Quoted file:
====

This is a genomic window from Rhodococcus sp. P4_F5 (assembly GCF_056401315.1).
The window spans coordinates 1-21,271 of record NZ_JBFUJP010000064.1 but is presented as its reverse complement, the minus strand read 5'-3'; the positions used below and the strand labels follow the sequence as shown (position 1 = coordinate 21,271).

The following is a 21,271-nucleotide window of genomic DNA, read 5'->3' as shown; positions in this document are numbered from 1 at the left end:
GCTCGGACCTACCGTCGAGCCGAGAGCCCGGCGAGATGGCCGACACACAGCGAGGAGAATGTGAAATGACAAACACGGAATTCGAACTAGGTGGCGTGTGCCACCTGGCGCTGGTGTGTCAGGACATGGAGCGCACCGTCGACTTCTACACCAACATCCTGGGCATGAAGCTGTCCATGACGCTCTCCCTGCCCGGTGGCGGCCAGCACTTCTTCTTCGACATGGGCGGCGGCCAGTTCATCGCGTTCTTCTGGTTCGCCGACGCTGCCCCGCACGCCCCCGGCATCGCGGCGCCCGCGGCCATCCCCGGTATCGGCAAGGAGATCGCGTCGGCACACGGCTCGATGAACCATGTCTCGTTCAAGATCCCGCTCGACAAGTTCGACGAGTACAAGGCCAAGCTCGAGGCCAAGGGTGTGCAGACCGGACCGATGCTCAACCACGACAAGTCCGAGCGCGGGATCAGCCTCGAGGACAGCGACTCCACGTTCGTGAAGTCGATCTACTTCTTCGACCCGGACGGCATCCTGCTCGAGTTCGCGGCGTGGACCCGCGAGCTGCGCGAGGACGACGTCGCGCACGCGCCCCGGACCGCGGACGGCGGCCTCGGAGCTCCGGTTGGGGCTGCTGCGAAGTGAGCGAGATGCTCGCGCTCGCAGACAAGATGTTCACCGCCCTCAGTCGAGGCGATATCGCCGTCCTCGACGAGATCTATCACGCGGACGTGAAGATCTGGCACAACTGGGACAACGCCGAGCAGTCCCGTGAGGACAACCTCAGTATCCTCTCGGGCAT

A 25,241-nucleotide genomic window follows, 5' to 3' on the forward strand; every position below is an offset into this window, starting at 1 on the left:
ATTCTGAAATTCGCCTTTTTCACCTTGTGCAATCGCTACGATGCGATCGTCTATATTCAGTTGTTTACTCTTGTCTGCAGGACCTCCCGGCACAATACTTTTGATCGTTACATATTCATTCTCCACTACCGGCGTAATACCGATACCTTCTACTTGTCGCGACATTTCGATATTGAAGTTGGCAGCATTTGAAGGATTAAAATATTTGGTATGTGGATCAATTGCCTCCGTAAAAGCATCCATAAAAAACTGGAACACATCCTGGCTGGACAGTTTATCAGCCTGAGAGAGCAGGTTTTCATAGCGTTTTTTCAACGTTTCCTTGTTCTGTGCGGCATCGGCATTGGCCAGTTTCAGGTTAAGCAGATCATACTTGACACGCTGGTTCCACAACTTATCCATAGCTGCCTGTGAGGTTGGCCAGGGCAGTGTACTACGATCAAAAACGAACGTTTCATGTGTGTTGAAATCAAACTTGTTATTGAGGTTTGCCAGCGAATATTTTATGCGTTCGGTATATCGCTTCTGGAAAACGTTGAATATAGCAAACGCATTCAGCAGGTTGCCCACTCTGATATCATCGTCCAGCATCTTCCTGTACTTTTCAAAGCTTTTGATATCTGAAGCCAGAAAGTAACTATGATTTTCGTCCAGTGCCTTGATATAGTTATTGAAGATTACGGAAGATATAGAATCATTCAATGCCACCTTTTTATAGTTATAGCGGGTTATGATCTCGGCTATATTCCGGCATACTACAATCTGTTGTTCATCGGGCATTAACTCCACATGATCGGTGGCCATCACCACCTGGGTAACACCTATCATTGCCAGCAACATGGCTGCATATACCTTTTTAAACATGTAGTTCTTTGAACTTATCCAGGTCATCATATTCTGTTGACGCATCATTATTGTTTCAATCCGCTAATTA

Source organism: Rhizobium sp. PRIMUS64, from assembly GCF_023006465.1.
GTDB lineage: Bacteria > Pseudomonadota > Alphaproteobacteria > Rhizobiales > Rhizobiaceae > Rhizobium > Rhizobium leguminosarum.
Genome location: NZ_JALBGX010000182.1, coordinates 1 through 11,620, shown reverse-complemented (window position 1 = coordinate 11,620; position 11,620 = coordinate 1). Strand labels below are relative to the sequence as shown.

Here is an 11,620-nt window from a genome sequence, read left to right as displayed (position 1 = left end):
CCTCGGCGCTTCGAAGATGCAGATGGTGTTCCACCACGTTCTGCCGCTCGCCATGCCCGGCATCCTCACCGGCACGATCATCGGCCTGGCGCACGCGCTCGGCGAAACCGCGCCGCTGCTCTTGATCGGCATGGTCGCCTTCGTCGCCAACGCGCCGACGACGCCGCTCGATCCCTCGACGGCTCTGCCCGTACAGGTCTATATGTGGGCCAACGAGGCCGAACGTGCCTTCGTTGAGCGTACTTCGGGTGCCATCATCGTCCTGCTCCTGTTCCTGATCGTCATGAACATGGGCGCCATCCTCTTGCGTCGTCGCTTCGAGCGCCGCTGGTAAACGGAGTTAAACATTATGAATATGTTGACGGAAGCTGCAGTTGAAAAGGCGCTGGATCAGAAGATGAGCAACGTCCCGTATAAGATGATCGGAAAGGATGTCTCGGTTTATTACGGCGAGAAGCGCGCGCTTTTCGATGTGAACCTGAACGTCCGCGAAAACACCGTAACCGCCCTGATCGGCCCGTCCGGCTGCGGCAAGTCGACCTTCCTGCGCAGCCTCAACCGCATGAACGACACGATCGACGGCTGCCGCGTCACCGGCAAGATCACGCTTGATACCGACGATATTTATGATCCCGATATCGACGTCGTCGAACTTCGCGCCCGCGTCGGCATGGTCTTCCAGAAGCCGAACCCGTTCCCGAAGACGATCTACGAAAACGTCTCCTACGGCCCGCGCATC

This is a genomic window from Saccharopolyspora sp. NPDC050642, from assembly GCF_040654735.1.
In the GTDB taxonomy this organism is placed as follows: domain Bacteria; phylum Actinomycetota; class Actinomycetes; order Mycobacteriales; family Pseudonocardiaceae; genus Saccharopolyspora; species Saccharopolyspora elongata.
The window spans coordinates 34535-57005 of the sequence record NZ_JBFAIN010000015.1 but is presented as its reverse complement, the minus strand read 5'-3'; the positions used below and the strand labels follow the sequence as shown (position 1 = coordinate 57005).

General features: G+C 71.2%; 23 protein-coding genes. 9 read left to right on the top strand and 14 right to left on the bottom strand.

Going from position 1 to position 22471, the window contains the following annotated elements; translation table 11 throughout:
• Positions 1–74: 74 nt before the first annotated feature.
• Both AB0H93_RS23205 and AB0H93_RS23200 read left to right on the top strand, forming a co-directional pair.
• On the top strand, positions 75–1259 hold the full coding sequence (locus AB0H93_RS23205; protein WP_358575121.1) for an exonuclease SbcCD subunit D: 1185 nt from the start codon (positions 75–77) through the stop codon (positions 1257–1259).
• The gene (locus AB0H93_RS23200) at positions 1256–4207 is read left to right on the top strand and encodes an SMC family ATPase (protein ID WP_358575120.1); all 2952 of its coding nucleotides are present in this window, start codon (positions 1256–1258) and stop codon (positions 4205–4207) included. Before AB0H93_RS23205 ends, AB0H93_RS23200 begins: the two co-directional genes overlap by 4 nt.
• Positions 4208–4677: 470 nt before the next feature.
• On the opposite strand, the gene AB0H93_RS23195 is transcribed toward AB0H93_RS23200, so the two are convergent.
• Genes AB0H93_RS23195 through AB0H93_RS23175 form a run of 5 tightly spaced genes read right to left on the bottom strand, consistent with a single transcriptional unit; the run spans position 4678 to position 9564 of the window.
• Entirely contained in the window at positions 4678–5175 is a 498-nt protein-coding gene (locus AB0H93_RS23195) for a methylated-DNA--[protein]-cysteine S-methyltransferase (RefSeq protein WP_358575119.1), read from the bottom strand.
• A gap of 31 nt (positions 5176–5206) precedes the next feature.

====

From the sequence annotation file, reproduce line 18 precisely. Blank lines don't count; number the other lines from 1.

• Both AB0H93_RS23205 and AB0H93_RS23200 read left to right on the top strand, forming a co-directional pair.